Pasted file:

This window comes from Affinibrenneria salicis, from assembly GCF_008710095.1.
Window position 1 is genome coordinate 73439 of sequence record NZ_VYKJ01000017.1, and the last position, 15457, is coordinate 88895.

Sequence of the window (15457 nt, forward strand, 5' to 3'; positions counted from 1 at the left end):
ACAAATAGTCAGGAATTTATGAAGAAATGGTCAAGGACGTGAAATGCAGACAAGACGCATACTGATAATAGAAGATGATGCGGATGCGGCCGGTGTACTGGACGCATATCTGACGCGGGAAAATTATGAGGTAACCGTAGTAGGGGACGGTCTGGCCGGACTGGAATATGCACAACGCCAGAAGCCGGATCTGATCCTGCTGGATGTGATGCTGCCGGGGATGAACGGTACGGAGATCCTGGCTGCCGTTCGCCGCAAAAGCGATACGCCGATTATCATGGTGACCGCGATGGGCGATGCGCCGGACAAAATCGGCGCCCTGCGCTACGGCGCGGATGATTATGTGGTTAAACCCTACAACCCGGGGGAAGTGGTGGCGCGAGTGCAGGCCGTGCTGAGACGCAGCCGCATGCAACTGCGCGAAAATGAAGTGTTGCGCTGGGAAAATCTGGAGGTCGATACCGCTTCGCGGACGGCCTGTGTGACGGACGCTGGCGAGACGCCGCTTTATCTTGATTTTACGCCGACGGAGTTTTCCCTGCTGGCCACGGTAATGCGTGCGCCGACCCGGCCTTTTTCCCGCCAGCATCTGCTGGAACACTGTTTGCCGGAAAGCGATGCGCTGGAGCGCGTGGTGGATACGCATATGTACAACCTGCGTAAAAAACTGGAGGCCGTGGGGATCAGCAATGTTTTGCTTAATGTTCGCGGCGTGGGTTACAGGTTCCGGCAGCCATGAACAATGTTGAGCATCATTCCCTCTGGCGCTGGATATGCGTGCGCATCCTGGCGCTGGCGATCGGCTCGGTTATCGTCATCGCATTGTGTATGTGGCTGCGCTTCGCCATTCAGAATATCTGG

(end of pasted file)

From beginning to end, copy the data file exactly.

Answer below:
This window comes from Affinibrenneria salicis, from assembly GCF_008710095.1.
Window position 1 is genome coordinate 73439 of sequence record NZ_VYKJ01000017.1, and the last position, 15457, is coordinate 88895.

Sequence of the window (15457 nt, forward strand, 5' to 3'; positions counted from 1 at the left end):
ACAAATAGTCAGGAATTTATGAAGAAATGGTCAAGGACGTGAAATGCAGACAAGACGCATACTGATAATAGAAGATGATGCGGATGCGGCCGGTGTACTGGACGCATATCTGACGCGGGAAAATTATGAGGTAACCGTAGTAGGGGACGGTCTGGCCGGACTGGAATATGCACAACGCCAGAAGCCGGATCTGATCCTGCTGGATGTGATGCTGCCGGGGATGAACGGTACGGAGATCCTGGCTGCCGTTCGCCGCAAAAGCGATACGCCGATTATCATGGTGACCGCGATGGGCGATGCGCCGGACAAAATCGGCGCCCTGCGCTACGGCGCGGATGATTATGTGGTTAAACCCTACAACCCGGGGGAAGTGGTGGCGCGAGTGCAGGCCGTGCTGAGACGCAGCCGCATGCAACTGCGCGAAAATGAAGTGTTGCGCTGGGAAAATCTGGAGGTCGATACCGCTTCGCGGACGGCCTGTGTGACGGACGCTGGCGAGACGCCGCTTTATCTTGATTTTACGCCGACGGAGTTTTCCCTGCTGGCCACGGTAATGCGTGCGCCGACCCGGCCTTTTTCCCGCCAGCATCTGCTGGAACACTGTTTGCCGGAAAGCGATGCGCTGGAGCGCGTGGTGGATACGCATATGTACAACCTGCGTAAAAAACTGGAGGCCGTGGGGATCAGCAATGTTTTGCTTAATGTTCGCGGCGTGGGTTACAGGTTCCGGCAGCCATGAACAATGTTGAGCATCATTCCCTCTGGCGCTGGATATGCGTGCGCATCCTGGCGCTGGCGATCGGCTCGGTTATCGTCATCGCATTGTGTATGTGGCTGCGCTTCGCCATTCAGAATATCTGG